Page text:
Furthermore, government never needs to borrow its own currency. Bond sales by a sovereign government are not really a borrowing operation – but rather they provide a higher interest earning substitute for central bank reserves.

This was Warren Mosler’s key contribution, recognized before there was an MMT, and it made him rich because he concluded that credit ratings agencies had no idea what they were doing when they downgraded sovereign government debt.[su_spacer size=”10″]

Part of an Australian $5 banknote (AGeekMom, Australian Currency, Flickr cc) Note the signatures of the RBA Governor and the Treasury Secretary

The federal government can make all payments as they come due. Bond vigilantes cannot force default. While their portfolio preferences could affect interest rates and exchange rates, the central bank’s interest rate target is the most important determinant of interest rates on the entire structure of bond rates. The exchange rates are more complexly determined, but Keynes’s interest rate parity theorem provides a guide.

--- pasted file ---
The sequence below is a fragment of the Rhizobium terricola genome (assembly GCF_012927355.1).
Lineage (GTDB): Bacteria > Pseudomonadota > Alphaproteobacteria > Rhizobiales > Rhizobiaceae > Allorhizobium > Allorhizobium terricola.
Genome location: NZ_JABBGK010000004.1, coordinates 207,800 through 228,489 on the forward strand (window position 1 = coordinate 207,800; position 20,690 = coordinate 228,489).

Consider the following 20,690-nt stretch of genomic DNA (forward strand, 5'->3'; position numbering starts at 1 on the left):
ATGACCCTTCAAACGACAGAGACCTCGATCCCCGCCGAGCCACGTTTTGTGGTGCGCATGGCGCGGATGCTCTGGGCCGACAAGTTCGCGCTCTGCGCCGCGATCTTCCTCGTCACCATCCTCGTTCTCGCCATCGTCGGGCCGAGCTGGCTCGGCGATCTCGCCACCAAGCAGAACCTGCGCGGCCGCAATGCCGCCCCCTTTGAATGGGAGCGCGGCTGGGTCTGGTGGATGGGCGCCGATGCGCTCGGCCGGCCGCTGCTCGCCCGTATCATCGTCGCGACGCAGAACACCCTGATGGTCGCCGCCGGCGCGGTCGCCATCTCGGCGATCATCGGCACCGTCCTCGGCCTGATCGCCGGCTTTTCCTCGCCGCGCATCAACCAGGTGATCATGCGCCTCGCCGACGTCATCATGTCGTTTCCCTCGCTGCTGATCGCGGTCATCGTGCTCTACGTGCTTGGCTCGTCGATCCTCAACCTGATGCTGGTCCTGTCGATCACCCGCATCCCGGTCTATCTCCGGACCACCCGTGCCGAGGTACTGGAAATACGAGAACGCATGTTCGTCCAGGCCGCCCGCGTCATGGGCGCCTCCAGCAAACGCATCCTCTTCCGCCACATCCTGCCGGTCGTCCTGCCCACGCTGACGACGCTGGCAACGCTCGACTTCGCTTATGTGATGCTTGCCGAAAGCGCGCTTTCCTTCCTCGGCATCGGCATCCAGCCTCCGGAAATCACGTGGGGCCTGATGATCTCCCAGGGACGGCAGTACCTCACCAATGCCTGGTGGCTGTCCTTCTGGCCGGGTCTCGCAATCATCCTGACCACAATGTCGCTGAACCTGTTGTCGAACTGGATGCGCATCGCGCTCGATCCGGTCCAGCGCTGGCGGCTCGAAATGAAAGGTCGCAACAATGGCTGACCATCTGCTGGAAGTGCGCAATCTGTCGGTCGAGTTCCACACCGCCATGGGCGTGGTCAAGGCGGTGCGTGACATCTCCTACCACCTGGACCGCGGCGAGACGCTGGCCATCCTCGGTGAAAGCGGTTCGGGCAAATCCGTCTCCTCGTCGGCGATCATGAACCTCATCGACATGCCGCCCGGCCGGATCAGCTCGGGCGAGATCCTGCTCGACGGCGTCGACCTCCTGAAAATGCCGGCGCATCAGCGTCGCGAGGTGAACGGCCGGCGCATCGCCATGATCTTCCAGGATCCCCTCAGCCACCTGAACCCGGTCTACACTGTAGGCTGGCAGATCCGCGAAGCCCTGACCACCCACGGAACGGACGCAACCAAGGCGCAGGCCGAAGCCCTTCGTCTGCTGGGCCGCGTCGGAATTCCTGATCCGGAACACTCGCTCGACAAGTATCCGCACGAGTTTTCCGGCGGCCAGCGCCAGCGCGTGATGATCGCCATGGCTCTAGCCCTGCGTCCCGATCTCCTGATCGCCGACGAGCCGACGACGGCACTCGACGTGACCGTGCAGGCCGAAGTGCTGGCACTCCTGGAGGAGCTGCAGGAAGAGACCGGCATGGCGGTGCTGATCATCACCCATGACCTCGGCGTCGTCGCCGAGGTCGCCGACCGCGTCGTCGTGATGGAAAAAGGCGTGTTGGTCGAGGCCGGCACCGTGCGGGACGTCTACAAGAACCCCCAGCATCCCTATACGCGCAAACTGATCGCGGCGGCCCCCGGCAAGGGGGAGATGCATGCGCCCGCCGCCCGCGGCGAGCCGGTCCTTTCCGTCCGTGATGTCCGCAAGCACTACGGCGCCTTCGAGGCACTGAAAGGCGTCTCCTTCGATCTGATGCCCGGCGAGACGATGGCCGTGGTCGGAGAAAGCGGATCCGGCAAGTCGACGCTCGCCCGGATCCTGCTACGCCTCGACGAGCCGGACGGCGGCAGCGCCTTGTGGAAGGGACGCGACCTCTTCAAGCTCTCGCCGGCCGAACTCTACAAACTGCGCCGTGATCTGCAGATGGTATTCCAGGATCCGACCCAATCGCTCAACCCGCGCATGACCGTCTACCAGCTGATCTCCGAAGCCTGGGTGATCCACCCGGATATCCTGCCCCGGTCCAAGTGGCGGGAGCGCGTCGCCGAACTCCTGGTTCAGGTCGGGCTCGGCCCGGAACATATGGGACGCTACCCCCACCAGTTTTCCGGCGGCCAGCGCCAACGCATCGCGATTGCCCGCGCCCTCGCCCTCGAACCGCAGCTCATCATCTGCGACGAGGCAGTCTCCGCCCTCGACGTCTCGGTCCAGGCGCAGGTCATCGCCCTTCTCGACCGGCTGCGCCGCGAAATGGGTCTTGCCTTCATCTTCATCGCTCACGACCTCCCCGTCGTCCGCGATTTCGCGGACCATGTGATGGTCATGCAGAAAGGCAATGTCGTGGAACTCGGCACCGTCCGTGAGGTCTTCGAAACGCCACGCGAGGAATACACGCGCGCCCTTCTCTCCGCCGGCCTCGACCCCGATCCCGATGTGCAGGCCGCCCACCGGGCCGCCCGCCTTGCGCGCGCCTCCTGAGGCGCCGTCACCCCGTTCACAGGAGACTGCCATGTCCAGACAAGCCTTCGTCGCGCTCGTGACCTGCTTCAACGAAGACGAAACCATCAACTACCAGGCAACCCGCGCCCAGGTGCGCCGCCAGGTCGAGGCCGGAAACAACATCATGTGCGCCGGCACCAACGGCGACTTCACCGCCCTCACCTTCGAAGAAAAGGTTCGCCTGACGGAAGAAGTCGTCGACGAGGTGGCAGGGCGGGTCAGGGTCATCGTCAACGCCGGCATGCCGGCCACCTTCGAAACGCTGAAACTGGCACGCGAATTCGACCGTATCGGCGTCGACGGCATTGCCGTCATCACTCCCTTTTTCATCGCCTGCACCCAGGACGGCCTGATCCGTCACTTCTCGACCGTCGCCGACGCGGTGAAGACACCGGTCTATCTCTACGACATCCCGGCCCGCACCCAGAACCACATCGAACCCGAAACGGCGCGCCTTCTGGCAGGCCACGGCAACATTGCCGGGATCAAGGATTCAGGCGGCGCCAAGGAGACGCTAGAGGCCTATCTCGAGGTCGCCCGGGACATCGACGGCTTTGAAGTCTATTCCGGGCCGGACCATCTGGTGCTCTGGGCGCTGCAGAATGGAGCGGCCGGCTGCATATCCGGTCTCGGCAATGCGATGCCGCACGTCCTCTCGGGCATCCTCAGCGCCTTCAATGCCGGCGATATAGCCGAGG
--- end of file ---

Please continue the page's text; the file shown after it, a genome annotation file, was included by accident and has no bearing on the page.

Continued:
The Fed is a creature of Congress, and Congress can seize control of interest rates any time it wants. In any event, bond vigilantes cannot hold the nation hostage – the central bank can always overrule them. In truth, the only bond vigilante we face is the Fed. And in recent years it has demonstrated a firm commitment to keep rates low.

Finally, even if the Fed abandons low rates, the Treasury can “afford” to make all payments on debt as they come due, no matter how high the Fed pushes rates. Affordability is not the issue. The issue will be over the desirability of making big interest payments to bond holders. This is a particularly inefficient form of government spending. In the case of the US, half the bonds are held abroad and most of the rest are held by institutions. There isn’t much “bang for the buck” that comes from spending on interest.